Looking out the window from my workspace at home I see an incredibly beautiful mountain view. It’s a bright and glorious day!
But when I turn on the television, everything becomes dark and gloomy. Terrorism at the Boston Marathon, Ricin-laced letters to government officials, a horrendous explosion at a fertilizer plant in Texas, nuclear developments in Iran, threats from North Korea…
Should I leave the TV off, and just pretend that everything is the way it seems at my window? Or I should I close the shades and get my view of the world from the TV?
Fortunately I have another source of information between the two. My Bible is open on the table, and in it I see that darkness does exist, and it may be getting worse, but it can never overcome the light! The Gospel of John starts this way:
In the beginning was the Word, and the Word was with God, and the Word was God. 2 He was with God in the beginning. 3 Through him all things were made; without him nothing was made that has been made. 4 In him was life, and that life was the light of all mankind. 5 The light shines in the darkness, and the darkness has not overcome it.– John 1:1-4 (NIV)
I read something recently that suggested that those who are expecting a literal return of Christ to set up His kingdom are experiencing an “abortion of hope” because they ignore the responsibility to make things better. Supposedly they are obsessed with “doom and gloom,” and just want to survive until Jesus returns.
To the contrary, the history of Missions in the past century shows that Christians have led the way in disaster relief efforts, feeding the hungry, healing the sick, improving living conditions, and insisting on justice.
Who has led the way in these enterprises? It has mostly been evangelical Christians who do expect a future establishment of God’s kingdom when Jesus returns, but who realize that they already belong to that kingdom, and Jesus is already their King. They pray for God’s Kingdom to come to earth as it is in heaven (Matthew 6:10). Their good works are helping to establish outposts of that Kingdom in their homes, churches, and mission stations. They are Ambassadors of Christ, bringing the light into dark places. They do all of this in order to have the privilege of sharing the Gospel with those who need salvation most of all.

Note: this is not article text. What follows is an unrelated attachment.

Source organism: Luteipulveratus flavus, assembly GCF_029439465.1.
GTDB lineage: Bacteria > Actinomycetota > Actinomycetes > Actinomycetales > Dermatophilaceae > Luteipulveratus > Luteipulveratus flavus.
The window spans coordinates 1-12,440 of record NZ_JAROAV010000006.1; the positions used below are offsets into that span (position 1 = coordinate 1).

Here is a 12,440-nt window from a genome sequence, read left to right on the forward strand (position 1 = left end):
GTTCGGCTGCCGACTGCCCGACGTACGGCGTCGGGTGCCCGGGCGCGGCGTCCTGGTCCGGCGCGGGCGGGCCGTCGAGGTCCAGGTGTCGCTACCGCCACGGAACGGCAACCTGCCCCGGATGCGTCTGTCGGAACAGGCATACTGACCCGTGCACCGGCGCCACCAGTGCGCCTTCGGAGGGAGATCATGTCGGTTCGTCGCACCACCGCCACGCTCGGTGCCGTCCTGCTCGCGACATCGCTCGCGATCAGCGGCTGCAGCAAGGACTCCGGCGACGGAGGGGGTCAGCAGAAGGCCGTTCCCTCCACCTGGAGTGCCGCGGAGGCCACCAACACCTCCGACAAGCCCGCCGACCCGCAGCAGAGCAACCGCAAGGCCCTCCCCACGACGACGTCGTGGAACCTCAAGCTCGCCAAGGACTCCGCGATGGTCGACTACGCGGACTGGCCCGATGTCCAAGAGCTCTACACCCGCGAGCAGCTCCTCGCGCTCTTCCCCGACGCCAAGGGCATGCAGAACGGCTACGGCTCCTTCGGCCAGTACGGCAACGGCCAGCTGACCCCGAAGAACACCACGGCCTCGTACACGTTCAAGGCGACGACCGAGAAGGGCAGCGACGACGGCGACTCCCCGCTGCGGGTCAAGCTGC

Jesus said, “I am the light of the world” (John 8:12). He also told His disciples (and us), “You are the light of the world” (Matthew 5:14-16). Today we have the opportunity to be part of great prayer movements, like the National Day of Prayer on May 2, inspiring mission activity and the prospect of a great revival in our time. Visit our Revival page at Prophecy Central for inspiring news and ways that you can be involved. We especially encourage you to enlist as a “Matthew” in Billy Graham’s last great evangelistic effort called “My Hope.” It is starting now and will peak in November with a Gospel message that will be seen by millions.
What I see out of my window is not the whole picture. What I see on TV is not the whole picture either. What I see in the Bible is that the increasing darkness of evil is trying to eclipse God’s beautiful work, but the light of Jesus and His Gospel is greater than the gloom.
In the words of an old Christian song, “The darker the night, the brighter the light shines!”